Low-carbohydrate diets can have a positive role in treating Type 2 diabetes

January 16, 2019

Dr. Elizabeth Mayer Davis

Dr. Beth Mayer-Davis

Elizabeth Mayer-Davis, PhD, Cary C. Boshamer Distinguished Professor of nutrition and medicine at the UNC Gillings School of Global Public Health, is  senior author of an article that recognizes low-carbohydrate diets as a potentially suitable strategy in the management of Type 2 diabetes.

“Low-carbohydrate diets in Type 2 diabetes” was published online Jan. 15 in the journal The Lancet Diabetes and Endocrinology.

Though an increasingly popular point of discussion in both the scientific community and the public, low-carbohydrate diets also can be confusing and controversial when it comes to nutrition and health outcomes. The American Diabetes Association’s guidelines recognize the evolving scientific evidence related to low-carbohydrate diets and emphasize individual nutritional counseling based on patients’ dietary goals and health profiles.

There is growing, reliable evidence that restricting carbohydrates as part of a nutritionally sound diet can benefit individuals with Type 2 diabetes and improve health outcomes for these individuals. Recent studies have shown short-term effectiveness of low-carbohydrate diets for improving Hemoglobin A1C (HbA1c) tests, which measure the average blood glucose levels in an individual for the previous two to three months. In these studies, greater HbA1c reductions were associated with greater carbohydrate restrictions.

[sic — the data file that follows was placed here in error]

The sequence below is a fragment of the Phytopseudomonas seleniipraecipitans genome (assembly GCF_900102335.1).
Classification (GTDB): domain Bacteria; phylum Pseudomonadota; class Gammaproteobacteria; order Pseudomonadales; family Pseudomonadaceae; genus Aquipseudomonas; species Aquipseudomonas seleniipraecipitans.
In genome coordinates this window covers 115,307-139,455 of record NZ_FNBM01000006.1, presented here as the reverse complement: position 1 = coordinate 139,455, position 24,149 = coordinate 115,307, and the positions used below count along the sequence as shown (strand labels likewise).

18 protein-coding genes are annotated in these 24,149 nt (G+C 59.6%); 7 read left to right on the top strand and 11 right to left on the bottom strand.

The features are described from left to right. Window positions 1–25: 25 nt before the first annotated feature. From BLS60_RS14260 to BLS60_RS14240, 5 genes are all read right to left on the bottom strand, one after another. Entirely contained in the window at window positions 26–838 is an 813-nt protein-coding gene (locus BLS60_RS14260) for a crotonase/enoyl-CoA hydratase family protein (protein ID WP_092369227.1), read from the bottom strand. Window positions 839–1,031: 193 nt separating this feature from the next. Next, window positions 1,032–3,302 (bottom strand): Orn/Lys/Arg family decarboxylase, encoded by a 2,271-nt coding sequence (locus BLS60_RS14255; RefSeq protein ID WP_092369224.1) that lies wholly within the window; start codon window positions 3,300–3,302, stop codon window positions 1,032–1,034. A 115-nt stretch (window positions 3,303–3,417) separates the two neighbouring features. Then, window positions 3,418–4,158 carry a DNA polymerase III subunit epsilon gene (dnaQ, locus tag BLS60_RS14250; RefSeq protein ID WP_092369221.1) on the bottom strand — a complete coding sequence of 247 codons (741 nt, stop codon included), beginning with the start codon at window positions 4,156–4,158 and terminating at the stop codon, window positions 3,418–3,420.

However, no significant difference was observed in HbA1c improvements between low-carbohydrate and high-carbohydrate diets after one year. This difference in improvements could be attributed to early weight loss associated with low-carbohydrate diets, which would show greater improvement, or a patient’s lack of adherence to the low-carbohydrate diet long-term, which would slow improvement.

Mayer-Davis said these findings do not necessarily refute the long-term benefit of low-carbohydrate diets, as studies also reported a reduced need for diabetes medications in participants who consumed the low-carbohydrate diet.

“For some individuals with Type 2 diabetes, a low carbohydrate diet may be helpful to improve their blood sugar control and cardiovascular disease risk factors, and may allow them to cut back on their diabetes medications,” she said.

Mayer-Davis’s article addresses Type 2 diabetes, but even less is known about how low-carbohydrate diets might benefit individuals with Type 1 diabetes, in which day-to-day blood sugar management is particularly challenging. Mayer-Davis is now conducting a study funded by the National Institutes of Health (NIH) to learn how a low-carbohydrate diet compares to other approaches for weight management and blood sugar control in young adults with Type 1 diabetes.


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Contact the Gillings School of Global Public Health communications team at sphcomm@listserv.unc.edu.

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